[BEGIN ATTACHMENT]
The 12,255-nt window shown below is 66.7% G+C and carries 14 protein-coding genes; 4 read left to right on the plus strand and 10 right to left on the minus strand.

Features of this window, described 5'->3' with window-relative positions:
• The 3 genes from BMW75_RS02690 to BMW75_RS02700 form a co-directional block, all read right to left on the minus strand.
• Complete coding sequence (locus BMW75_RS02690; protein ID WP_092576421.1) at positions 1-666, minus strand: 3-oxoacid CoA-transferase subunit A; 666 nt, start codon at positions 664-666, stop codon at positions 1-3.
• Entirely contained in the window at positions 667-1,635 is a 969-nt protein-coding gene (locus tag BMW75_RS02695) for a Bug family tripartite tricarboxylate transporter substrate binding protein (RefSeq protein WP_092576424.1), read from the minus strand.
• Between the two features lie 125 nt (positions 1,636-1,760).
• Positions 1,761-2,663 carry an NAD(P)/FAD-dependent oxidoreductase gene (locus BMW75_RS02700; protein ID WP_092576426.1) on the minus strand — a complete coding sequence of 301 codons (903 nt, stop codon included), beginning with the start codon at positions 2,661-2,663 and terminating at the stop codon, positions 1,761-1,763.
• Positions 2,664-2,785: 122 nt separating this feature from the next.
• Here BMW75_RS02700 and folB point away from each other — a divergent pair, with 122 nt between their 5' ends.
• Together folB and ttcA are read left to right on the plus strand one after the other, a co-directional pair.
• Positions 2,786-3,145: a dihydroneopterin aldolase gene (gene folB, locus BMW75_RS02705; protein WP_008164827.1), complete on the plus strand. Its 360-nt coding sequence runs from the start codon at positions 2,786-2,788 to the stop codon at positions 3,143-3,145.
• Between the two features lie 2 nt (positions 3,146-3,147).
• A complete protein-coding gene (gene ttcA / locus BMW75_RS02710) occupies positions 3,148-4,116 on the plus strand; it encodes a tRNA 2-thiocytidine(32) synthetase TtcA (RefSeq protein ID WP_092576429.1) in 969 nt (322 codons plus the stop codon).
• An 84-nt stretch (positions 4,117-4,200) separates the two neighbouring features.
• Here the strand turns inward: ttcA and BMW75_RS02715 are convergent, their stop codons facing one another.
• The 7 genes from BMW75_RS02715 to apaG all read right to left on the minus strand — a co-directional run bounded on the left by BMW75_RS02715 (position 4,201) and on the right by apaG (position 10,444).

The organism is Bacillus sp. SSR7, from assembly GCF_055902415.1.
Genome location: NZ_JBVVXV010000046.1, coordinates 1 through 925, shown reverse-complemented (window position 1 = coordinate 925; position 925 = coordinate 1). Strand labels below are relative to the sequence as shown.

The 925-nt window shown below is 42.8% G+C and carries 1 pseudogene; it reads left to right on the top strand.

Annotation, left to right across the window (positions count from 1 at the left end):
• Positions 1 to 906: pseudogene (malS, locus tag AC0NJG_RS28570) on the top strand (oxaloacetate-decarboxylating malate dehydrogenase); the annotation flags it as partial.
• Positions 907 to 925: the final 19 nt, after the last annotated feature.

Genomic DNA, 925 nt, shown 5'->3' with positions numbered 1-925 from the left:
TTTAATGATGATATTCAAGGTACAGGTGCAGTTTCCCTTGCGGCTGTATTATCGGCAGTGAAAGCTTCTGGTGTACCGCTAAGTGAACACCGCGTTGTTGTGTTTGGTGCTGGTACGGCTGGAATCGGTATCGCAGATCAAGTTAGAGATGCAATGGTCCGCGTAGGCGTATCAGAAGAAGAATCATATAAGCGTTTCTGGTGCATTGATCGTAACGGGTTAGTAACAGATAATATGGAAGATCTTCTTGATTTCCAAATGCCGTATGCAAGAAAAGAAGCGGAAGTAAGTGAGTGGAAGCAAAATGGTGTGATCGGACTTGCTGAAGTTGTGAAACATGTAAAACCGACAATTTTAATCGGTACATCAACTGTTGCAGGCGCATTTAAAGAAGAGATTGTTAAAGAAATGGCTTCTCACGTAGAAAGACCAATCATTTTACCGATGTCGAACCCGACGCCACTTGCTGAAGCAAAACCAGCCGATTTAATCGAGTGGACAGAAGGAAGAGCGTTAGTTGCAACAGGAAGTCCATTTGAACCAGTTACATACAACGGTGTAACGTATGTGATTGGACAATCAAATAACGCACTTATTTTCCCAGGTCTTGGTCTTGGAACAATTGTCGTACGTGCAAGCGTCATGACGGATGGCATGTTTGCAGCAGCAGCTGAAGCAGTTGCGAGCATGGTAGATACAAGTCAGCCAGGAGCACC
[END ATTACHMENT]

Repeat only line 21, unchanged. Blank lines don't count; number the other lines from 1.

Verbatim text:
• Positions 1 to 906: pseudogene (malS, locus tag AC0NJG_RS28570) on the top strand (oxaloacetate-decarboxylating malate dehydrogenase); the annotation flags it as partial.